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Refractory "dark biogenic silica" and its effects on the connection between the marine cycles of carbon and silicon

AuthorsMaldonado, Manuel ; García-Puig, Marta ; López-Acosta, María ; Sitjà, Cèlia ; Ercilla, Gemma
Issue Date14-Feb-2018
PublisherAmerican Geophysical Union
Association for the Sciences of Limnology and Oceanography
Citation2018 Ocean Sciences Meeting (2018)
AbstractQuantifying in detail the role of the oceans as net sink of atmospheric CO2 is a major international objective. The marine phytoplankton is responsible for the bulk of the CO2 consumption. It is used as an inorganic carbon (C) source, which through the photosynthesis, is converted into organic C to sustain cell growth. Within the phytoplankton, the most important CO2 consumers are diatoms. Unlike other phytoplankton groups, the consumption of CO2 by diatoms is intimately and stoichiometrically associated to the consumption of silicic acid (DSi), because diatoms need DSi to elaborate their silica shell for cell growth. Upon death, the siliceous shell of diatoms is preserved in sediments better than the organic C cell remains. Consequently, the C:Si ratios in sediments are seen as a valuable proxy to estimate net C export to depths and subsequent burial in sediments during both present and past ocean conditions. Here we show that, contrary to the current understanding, a large part of the biogenic silica (BSi) in the marine sediments is not in the form of frustules, but in the form of sponge spicules. The sponge silica may contribute to total BSi with similar even higher values than diatoms do, depending on the depositional environment. More importantly, we show that the sponge silica is highly resistant to dissolution and that it has about 6 times more potential for preservation in the sediments. This refractory sponge silica is also herein defined as “dark silica” because it has been produced without connection to photoautotrophic consumption of CO2. Therefore, the traditional neglect of large amounts of sponge silica occurring in many marine sediments is disrupting our understanding of the connections between the C and Si cycles. According to our set of quantifications, the current inference of C:Si ratios may be affected by errors larger than 50% in some ocean areas, particularly on continental margins and around seamount systems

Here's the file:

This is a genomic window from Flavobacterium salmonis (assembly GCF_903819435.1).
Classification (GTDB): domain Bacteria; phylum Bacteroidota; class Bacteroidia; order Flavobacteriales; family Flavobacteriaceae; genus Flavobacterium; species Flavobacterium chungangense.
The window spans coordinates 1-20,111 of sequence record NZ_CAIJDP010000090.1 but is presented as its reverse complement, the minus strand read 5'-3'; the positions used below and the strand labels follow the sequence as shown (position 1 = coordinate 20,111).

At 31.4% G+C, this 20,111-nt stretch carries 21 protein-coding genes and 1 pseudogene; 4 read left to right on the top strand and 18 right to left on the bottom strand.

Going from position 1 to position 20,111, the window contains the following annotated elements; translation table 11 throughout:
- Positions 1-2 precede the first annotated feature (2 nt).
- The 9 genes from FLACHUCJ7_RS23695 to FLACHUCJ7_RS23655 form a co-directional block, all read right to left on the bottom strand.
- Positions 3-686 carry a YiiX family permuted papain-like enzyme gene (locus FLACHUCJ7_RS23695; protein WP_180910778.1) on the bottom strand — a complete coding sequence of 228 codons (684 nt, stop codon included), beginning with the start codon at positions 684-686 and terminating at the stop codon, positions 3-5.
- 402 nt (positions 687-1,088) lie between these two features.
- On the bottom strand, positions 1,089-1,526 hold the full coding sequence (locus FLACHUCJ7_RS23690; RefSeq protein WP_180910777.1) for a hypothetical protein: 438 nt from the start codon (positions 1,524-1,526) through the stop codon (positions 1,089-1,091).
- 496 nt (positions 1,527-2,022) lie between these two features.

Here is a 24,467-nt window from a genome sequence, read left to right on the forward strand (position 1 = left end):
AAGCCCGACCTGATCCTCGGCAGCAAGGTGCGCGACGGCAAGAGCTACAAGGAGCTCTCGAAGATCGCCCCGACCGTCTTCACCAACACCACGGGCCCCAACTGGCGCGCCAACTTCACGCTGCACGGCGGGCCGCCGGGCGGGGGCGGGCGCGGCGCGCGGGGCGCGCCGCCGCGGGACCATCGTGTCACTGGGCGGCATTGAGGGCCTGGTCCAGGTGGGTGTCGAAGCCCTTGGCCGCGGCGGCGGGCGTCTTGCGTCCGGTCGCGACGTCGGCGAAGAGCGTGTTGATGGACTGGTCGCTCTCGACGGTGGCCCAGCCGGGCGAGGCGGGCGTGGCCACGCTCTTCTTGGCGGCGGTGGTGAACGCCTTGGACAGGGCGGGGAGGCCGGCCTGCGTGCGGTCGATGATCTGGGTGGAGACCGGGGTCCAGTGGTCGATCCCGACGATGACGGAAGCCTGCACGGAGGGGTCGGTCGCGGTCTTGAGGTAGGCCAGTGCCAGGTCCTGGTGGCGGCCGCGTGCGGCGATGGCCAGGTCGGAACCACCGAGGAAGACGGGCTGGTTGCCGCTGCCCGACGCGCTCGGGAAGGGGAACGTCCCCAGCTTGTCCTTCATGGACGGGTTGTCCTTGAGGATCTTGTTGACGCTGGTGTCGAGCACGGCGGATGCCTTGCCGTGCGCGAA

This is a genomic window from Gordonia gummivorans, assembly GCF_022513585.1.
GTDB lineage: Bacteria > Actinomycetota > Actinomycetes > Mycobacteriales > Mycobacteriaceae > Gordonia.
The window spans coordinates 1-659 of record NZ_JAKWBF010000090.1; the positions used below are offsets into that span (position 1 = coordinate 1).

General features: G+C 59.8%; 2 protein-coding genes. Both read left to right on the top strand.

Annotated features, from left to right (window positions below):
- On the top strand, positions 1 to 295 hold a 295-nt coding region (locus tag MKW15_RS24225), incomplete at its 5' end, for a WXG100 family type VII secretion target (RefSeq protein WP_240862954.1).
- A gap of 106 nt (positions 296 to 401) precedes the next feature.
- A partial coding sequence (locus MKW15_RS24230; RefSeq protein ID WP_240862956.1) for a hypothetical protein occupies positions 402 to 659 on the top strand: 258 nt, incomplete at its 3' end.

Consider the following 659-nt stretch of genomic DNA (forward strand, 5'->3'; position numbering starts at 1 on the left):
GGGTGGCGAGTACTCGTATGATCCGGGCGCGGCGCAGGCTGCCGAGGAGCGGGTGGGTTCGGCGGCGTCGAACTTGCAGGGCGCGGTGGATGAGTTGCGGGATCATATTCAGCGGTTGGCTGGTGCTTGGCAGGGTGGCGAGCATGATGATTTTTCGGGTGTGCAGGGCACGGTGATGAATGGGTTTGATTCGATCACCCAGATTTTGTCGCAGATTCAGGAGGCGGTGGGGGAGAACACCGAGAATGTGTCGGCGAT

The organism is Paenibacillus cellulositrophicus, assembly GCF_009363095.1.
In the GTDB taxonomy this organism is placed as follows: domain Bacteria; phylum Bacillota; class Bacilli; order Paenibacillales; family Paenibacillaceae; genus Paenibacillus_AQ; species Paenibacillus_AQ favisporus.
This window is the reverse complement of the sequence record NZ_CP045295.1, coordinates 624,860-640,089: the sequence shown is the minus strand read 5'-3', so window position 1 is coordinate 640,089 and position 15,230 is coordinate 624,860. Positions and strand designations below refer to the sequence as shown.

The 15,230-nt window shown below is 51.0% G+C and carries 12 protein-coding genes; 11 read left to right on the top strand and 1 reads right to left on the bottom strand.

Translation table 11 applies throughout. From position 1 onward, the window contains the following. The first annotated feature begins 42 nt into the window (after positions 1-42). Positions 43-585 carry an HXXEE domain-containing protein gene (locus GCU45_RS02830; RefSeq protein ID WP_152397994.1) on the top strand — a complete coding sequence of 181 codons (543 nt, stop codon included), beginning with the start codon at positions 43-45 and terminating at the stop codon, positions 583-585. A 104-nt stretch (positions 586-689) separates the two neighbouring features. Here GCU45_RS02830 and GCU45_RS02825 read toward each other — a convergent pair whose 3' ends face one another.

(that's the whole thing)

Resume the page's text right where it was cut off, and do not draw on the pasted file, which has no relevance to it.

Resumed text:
Description2018 Ocean Sciences Meeting, 11-16 February, in Portland, Oregon
Publisher version (URL)https://agu.confex.com/agu/os18/meetingapp.cgi/Paper/306650
Appears in Collections:(CEAB) Comunicaciones congresos
(ICM) Comunicaciones congresos
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